In addition to the wonder that was the post-race food spread, I experience another post-race first – I got a massage! OH MY GOSH, YOU GUYS. How have I not been doing this for all my races? What have I been thinking? I thought it might be weird for someone to have to massage my gross sweaty body, and maybe it was for him, but I was just in heaven. Oh, the best thing ever. Purchase the post-race massage next time. It is seriously so, so worth it.
Thanks to the early start of the race and late checkout at the hotel, we had plenty of time to shower and get our lives together before hitting the road. We went to collect Patty’s age group award and got to say goodbye to Mike, the race director, who I will maintain until I die is one of the nicest people I have ever met. Come to think of it, I think everyone in Idaho is one of the nicest people I have ever met. Then again, I’d probably be super nice too if I was constantly surrounded by free potatoes, but I guess we will never know.
We were all flying out of Salt Lake City to head back home, but we had some time to kill before we needed to leave. I had the brilliant idea of visiting the Mormon temple in downtown Salt Lake City, because I love a good local attraction (note: it’s obviously not an attraction so much as it is an important religious institution, but I’m not Mormon, so it’s an attraction to me). Although we knew we wouldn’t be able to go inside, we decided to walk around the grounds. Little did we know that there are missionary tour guides everywhere and it was not more than 10 seconds before we were offered a tour of the grounds. More fascinating facts? I think yes. The buildings were beautiful and it was really interesting to hear about the Mormon faith from people who actually live it. While I don’t think I’ll be converting anytime soon due to lack of alcohol, it was still a fantastic visit.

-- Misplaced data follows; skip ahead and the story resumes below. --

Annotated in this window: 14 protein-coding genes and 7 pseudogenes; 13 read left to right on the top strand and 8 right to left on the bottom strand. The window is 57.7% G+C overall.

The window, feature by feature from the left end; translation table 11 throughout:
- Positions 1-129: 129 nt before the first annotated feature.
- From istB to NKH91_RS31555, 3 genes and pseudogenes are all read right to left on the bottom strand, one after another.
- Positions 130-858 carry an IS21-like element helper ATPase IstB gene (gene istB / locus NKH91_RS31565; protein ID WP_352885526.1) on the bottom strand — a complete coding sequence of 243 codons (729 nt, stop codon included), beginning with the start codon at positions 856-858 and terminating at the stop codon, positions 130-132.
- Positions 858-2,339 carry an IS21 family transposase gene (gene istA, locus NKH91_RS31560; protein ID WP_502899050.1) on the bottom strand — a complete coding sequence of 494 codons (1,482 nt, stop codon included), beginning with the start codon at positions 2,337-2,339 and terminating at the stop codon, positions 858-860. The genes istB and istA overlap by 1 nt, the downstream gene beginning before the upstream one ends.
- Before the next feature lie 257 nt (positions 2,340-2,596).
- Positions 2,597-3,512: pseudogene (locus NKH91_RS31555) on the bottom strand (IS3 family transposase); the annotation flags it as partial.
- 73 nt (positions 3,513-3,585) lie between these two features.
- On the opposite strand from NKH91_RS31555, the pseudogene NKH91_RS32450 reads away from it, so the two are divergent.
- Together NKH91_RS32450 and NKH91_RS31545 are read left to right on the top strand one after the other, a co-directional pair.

With that, our quick adventure out West was over! I endured a rather painful red eye flight home (although I did meet another new running friend who sat next to me on both flights back to Charlotte) and found myself repeatedly asking how I could possibly have done this so often a few years ago when I was running marathons every other weekend all over the country. I’m not 26 anymore, you guys. Remind me to spring for the more convenient flight next time.
TL, DR: Pocatello is a stunningly beautiful place. The race is impeccably organized. My stomach is extremely rude to me. The post race food is, without question, the best I have ever had. You will get a lot of free potatoes. The race director is the nicest person in the world. The Idaho Potato Museum is not to be missed.
If you’re interested in running Pocatello on Labor Day weekend 2017, register now! It’s only $60 for the full and $50 for the half!
LEAVE A COMMENT: Who else raced this weekend?